- Adds support for NVIDIA PhysX acceleration on all GeForce 8-series, 9-series and 200-series GPUs with a minimum of 256MB dedicated graphics memory (this driver package installs NVIDIA PhysX System Software v8.08.18).
- Experience GPU PhysX acceleration in several full games and demos today by downloading the GeForce Power Pack.
- Adds support for 2-way NVIDIA SLI technology with GeForce GTX 200-series GPUs on Intel
GIGABYTE Memory Boost for Latest P45 P43 Motherboards
Taipei, Taiwan, August 25, 2008
NVIDIA launches $59 Graphics Card
A new entry level GPU is introduced today. The 9400 GT will be available from a variety of our partners at prices as low as $59. I have to elave to a conference in a couple of minutes so fogive me the blunt copy and paste from NVIDIA marketing:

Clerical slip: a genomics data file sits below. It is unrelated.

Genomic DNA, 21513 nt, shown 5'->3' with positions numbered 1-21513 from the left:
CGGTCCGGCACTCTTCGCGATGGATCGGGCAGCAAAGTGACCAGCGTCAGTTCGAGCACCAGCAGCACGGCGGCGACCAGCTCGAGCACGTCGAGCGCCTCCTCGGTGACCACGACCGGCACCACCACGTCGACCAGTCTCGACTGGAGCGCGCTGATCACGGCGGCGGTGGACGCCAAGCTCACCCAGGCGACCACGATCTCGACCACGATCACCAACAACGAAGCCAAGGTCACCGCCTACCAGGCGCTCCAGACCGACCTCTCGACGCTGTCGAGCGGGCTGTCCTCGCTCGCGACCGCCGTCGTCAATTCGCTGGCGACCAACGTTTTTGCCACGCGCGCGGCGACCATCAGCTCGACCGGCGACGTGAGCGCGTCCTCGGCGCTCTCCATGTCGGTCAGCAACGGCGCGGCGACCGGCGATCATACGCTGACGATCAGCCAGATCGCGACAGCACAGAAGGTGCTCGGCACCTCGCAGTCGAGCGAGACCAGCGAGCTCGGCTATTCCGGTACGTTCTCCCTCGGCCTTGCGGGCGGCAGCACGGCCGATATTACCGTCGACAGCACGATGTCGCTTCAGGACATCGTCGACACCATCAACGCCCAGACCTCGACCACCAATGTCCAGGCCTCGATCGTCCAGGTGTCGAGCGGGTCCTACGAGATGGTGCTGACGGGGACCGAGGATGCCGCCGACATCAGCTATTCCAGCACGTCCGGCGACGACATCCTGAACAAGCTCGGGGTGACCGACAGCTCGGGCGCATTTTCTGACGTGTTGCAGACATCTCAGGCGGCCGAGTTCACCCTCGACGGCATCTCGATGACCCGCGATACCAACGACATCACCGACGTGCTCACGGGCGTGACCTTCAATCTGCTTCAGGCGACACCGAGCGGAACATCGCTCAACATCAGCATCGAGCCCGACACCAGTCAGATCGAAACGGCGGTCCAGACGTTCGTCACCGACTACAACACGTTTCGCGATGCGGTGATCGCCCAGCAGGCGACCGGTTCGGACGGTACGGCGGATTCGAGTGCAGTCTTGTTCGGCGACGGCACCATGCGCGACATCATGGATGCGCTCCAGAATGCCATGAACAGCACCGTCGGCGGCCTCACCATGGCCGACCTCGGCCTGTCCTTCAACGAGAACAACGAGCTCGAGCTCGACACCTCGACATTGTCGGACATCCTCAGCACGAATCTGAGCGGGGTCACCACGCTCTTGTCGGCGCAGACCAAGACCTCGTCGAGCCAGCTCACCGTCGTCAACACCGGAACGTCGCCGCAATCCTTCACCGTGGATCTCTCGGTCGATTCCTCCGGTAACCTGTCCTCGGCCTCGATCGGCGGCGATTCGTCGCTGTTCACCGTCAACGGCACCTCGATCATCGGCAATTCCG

NVIDIA continues to offer consumers more choice with the addition today of the GeForce 9400 GT. The GeForce 9400 GT delivers unsurpassed value by enabling end users to enjoy gaming, HD video, enhanced visual effects, and smoother Vista performance for retail prices as low as $59.
- In addition, the GeForce 9400 GT further extends CUDA
AC Fusion 550R
Much like way too many manufacturers these days, Arctic Cooling is following the trend as they have released the Fusion 550R. A PSU that follows the default ATX-Form-Factor and thus will fit into every ATX PC-Case. It fulfils the ATX 2.2 specifications and can offer a continuous power of 500 Watt - enough for every Highend System. Equipped with two 6-pin- and 8-pin PCIe connectors the PSU is ideal for powering a Crossfire- or SLi-setup.